By Lloyd Graff.

I hate the word “Steady.”

We call our customers and politely interrogate them about their machinery needs. We often ask them a simple question, “How’s business?” The answer we often hear these days is, “It’s steady.” “Good,” we respond. But what I’d really like to say is, “What the heck does ‘steady’ mean?”

“Steady” is one of the most meaningless words in the English vernacular. It is a dodge, a way to say “it’s none of your business so I’m going to politely tell you to mind your own business.”

I’ve never seen a steady business. Each day is a struggle to get product out the door, put out fires, make mistakes right, and somehow collect more than you spend. It’s a balancing act of minor calamities, labile egos, flighty small talk and emotional bruises, mixing together on the shop floor to the tune of discordant air compressors whistling Dixie off key. Steady?

Maybe steady is in a bookkeeper’s or banker’s vocabulary because they absorb numbers, not faces. But if you are hustling customers, harvesting quotes figured to the second decimal point, or trying to measure a purchasing agent’s nose hair, there is only volatility soaked in hot sauce.



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The sweet economic numbers are filtering in like the smell of a pumpkin latte with whipped cream. Frankly, a little too sweet for my taste. Confidence is the best since 2007, gas prices under $3 a gallon, unemployment shrinking, the Dow back up to 17,000–almost triple the 2008 bottom. Inflation is under 2%, the 10-year bond around 2.3%. Is this nirvana headed into Christmas? People even think they can quit their jobs and find a new one.

But it doesn’t feel that way to me when I talk to real people. Jobs may be available, but wages stink for the average Jane. They can’t get any money for their house and they struggle to save. Going into the election the mood smells sour and the negative advertising is so malicious from both sides, I just cringe and deaden the sound on the TV.

Yes, Virginia, we have an election in a few days. I’m so unexcited. What are the Koch Brothers and the Labor Unions and the doctors and lawyers spending a billion dollars on? The next Supreme Court Justice appointment is important, I suppose. The structure of ObamaCare (it’s not going to be repealed) will be debated. But we’ll all have gridlock in 2015, and I am quite happy with stalemate in Washington.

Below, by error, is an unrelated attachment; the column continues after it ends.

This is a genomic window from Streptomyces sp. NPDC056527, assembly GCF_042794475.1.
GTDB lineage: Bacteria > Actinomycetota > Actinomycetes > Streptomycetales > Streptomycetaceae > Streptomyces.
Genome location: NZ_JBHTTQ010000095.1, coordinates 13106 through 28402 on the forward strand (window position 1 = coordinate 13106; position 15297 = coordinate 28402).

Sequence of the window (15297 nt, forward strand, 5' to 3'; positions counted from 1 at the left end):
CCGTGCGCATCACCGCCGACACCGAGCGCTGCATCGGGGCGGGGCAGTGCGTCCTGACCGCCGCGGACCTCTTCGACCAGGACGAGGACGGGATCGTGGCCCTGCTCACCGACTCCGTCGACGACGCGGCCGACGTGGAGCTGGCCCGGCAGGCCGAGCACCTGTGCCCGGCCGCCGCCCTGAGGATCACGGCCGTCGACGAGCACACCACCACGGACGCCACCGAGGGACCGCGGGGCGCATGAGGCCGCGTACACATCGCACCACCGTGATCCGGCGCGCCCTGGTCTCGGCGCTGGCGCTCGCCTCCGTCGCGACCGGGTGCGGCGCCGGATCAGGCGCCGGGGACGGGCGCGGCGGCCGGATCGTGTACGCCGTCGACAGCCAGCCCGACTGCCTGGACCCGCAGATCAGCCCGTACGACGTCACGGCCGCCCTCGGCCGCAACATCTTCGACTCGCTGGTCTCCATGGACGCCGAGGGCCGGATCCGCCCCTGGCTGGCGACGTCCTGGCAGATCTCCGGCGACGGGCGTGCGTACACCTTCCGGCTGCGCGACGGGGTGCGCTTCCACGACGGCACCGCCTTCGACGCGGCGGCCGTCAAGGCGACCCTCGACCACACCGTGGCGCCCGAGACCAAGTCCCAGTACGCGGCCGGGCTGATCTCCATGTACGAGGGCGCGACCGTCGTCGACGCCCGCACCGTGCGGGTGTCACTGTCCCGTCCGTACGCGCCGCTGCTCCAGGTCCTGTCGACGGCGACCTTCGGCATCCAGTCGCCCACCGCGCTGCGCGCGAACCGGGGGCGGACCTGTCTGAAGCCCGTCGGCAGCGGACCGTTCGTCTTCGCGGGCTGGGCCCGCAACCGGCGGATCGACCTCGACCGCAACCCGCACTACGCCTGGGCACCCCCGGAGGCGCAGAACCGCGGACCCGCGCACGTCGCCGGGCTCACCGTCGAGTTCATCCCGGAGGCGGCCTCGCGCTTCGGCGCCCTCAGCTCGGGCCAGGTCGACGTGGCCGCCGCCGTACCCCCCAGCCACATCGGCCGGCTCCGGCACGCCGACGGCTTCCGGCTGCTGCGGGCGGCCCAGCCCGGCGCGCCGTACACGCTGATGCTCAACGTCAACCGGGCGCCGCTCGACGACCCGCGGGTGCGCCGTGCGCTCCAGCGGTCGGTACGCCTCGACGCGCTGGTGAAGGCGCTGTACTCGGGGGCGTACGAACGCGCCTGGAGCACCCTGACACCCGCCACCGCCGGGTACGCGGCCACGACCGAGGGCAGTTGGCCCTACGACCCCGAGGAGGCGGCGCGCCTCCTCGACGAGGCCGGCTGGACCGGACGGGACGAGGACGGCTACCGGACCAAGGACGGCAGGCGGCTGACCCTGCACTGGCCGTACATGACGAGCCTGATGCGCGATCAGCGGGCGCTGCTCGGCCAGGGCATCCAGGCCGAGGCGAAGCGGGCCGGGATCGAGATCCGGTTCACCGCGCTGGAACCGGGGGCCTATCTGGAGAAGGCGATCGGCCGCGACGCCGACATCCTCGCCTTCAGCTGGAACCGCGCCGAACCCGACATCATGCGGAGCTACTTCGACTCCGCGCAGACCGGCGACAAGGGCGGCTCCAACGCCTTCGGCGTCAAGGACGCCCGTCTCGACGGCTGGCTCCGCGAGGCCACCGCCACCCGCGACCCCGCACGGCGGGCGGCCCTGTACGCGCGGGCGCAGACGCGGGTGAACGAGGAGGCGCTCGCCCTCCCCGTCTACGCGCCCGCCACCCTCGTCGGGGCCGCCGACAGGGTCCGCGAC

Two more years of thwarted politicians. I’ll take it. I wish the Koch Brothers and trial lawyers would just play volleyball. Everybody’s mood might improve.

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I guess nobody’s watching but me and my barber, but this has been a wonderful World Series. Giants versus Royals. Kansas City has remarkable speed, the best outfield defense since Willie Mays played, and an almost perfect bullpen. San Francisco has one of the best left handed pitchers since Sandy Koufax and a group of guys who just know how to win ballgames. To a baseball lover it’s the best thing since Karmelkorn. I wish the series was best of 17 so I could revel in it for two weeks more.

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The Dos Equis beer commercials with “the most interesting man in the world” are my favorite TV ads. I occasionally try writing my own copy. My lines are not quite as crisp, even to me, but I’ll share some. I challenge you to do better.

“Supreme Court Justices ask him for an opinion.”

“He blows bubbles that never burst.”

“Dolphins ask to swim in his pool.”

He’s the most interesting man in the world.

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Happy Halloween. Welcome back NBA and Derrick Rose.

Question 1: How are you feeling today? Steady?

Question 2: Royals or Giants?

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Book Review: Eleven Rings

By Noah Graff.

Baseball season is finally almost done, and it’s time for the greatest athletes in the world to take the NBA floor. In honor of the upcoming basketball season, I am reviewing former NBA coach Phil Jackson’s fascinating biography, Eleven Rings: The Soul of Success.